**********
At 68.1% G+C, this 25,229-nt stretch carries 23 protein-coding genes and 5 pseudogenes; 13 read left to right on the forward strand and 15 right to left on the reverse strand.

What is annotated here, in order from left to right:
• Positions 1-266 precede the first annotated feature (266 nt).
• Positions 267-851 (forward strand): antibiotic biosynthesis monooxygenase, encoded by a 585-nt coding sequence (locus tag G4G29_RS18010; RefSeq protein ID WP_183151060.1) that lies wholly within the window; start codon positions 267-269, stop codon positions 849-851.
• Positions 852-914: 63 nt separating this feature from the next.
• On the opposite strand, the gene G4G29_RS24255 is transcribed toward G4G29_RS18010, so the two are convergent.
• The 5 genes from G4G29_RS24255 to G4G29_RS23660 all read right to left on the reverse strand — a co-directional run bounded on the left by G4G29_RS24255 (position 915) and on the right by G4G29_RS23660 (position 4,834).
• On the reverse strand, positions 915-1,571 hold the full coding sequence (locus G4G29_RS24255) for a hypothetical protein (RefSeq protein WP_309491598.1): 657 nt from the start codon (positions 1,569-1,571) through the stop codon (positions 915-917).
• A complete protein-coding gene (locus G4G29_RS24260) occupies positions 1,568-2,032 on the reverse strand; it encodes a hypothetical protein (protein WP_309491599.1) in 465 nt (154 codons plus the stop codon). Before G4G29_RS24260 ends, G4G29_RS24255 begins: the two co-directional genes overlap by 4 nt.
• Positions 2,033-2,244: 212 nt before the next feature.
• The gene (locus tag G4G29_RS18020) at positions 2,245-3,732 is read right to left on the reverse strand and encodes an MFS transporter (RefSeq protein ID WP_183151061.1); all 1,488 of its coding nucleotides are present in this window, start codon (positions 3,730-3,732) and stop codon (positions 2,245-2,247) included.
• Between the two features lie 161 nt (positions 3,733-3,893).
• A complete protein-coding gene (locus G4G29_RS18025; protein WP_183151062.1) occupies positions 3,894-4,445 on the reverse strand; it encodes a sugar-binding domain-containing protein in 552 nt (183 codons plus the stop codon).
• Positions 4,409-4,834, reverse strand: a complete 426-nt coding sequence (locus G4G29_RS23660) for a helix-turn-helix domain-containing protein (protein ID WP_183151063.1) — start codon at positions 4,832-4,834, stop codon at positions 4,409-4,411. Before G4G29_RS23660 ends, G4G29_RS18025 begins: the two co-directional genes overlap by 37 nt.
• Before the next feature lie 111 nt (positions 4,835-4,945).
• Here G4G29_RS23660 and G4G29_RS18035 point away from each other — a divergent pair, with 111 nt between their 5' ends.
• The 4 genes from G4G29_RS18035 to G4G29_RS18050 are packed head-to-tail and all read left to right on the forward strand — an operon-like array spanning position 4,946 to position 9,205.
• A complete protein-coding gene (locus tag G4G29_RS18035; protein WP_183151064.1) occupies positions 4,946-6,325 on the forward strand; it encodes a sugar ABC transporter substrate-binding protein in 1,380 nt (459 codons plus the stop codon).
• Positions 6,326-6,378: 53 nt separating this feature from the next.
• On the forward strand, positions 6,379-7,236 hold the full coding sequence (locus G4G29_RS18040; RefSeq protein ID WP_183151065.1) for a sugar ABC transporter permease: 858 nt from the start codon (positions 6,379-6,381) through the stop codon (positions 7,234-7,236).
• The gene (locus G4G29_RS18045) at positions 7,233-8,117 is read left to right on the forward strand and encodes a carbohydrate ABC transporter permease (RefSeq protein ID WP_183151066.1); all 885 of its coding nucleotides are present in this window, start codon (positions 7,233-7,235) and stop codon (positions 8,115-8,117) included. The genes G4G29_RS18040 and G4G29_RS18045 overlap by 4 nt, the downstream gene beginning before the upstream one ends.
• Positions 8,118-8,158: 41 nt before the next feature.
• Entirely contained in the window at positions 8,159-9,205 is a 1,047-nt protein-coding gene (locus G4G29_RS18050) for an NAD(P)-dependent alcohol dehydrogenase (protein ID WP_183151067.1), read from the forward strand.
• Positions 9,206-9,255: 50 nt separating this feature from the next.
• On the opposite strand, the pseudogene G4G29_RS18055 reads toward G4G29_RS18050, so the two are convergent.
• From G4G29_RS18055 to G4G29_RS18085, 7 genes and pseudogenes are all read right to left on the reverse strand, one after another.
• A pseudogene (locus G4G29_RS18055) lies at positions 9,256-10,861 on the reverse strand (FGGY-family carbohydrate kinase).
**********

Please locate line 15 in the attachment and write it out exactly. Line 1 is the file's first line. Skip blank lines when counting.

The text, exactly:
• Before the next feature lie 111 nt (positions 4,835-4,945).